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Genotype-phenotype correlations in hereditary hemorrhagic teleangiectasia: data from the French-Italian-HHT network. Genet Med 9:14-22

Service de Génétique Moléculaire et Médicale, Hôpital Edouard Herriot, Lyon, France, and Genetica Medica, Università di Pavia and IRCCS S. Matteo, Pavia, Italy.
Genetics in Medicine (Impact Factor: 6.44). 02/2007; 9(1):14-22. DOI: 10.1097/GIM.0b013e31802d8373
Source: PubMed

ABSTRACT Hereditary hemorrhagic telangiectasia is an autosomal dominant disorder characterized by arteriovenous malformations (AVM), mostly cutaneous and mucous (telangiectases), but also involving the lungs (PAVM), liver (HAVM) and brain (CAVM). We studied the relationship between the phenotype and genotype in patients with a proven mutation in either ENG (HHT1) or ACVRL1 (HHT2).
Clinical features and their age of onset were compared between HHT1 and HHT2. The type of mutation was also analyzed. Clinical manifestations were distinguished from lesions found by screening.
Ninety-three HHT1 patients and 250 HHT2 patients were included. Epistaxis occurred later in HHT2, with incomplete penetrance (P<0.0001). Symptomatic PAVMs were more frequent in HHT1 (34.4 vs. 5.2%, P<0.001), as were cerebral abscesses (7.5 vs. 0.8%, P=0.002). Gastrointestinal bleeding occurred more frequently in HHT2 (16.4 vs. 6.5%, P=0.017). Symptomatic hepatic involvement was only seen in HHT2 patients. PAVMs were more frequently detected in asymptomatic HHT1 patients (54 vs. 12.8%, P<0.0001). PAVMs and HAVMs were often family clustered in HHT1 and HHT2, respectively. Truncating mutations were associated with a higher frequency of epistaxis and telangiectasis, in HHT2.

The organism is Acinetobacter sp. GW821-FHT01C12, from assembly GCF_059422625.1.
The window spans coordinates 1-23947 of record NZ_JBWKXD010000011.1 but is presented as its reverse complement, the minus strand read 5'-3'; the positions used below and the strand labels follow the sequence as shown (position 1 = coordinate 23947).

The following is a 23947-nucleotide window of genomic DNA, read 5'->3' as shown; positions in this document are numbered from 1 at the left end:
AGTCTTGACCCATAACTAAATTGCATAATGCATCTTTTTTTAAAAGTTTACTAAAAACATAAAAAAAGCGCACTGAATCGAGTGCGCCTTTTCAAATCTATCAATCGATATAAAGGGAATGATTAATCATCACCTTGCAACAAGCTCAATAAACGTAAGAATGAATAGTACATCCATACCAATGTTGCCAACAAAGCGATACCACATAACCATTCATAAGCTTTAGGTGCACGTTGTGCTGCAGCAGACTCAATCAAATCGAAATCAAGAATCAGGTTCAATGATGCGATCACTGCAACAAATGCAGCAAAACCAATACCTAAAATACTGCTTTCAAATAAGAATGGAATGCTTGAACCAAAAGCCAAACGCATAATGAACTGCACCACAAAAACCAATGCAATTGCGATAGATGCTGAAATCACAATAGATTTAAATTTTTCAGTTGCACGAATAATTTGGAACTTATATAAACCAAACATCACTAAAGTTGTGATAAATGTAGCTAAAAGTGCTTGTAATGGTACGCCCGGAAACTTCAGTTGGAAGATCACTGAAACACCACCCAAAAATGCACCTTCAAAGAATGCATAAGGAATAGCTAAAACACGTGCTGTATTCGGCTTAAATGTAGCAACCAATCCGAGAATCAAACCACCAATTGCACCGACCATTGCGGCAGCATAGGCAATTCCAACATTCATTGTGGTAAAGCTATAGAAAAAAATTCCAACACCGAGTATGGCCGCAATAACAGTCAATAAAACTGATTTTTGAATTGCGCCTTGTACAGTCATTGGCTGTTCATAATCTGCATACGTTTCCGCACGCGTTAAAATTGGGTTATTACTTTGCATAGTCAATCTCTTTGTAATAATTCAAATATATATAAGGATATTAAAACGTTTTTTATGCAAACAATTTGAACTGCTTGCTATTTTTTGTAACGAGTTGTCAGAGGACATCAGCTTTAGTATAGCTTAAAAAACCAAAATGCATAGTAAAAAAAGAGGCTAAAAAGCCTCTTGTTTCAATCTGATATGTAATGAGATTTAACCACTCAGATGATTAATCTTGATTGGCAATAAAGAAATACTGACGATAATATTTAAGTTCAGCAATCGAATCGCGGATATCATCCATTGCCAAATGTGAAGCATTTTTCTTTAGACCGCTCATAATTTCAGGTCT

This study shows major differences between HHT1 and HHT2 phenotypes, which should be taken into account for future clinical studies.

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    • "Epistaxes and telangiectases are the most frequent symptoms, present in more than 95% of the patients. AVMs are mostly observed in liver (60%), lungs (18–70%) and brain (6%), and may cause severe life-threatening complications (Lesca et al. 2007). The phenotype is highly variable, even among members of the same family, and the disease displays age-related penetrance, with increased manifestations developing over a lifetime. "
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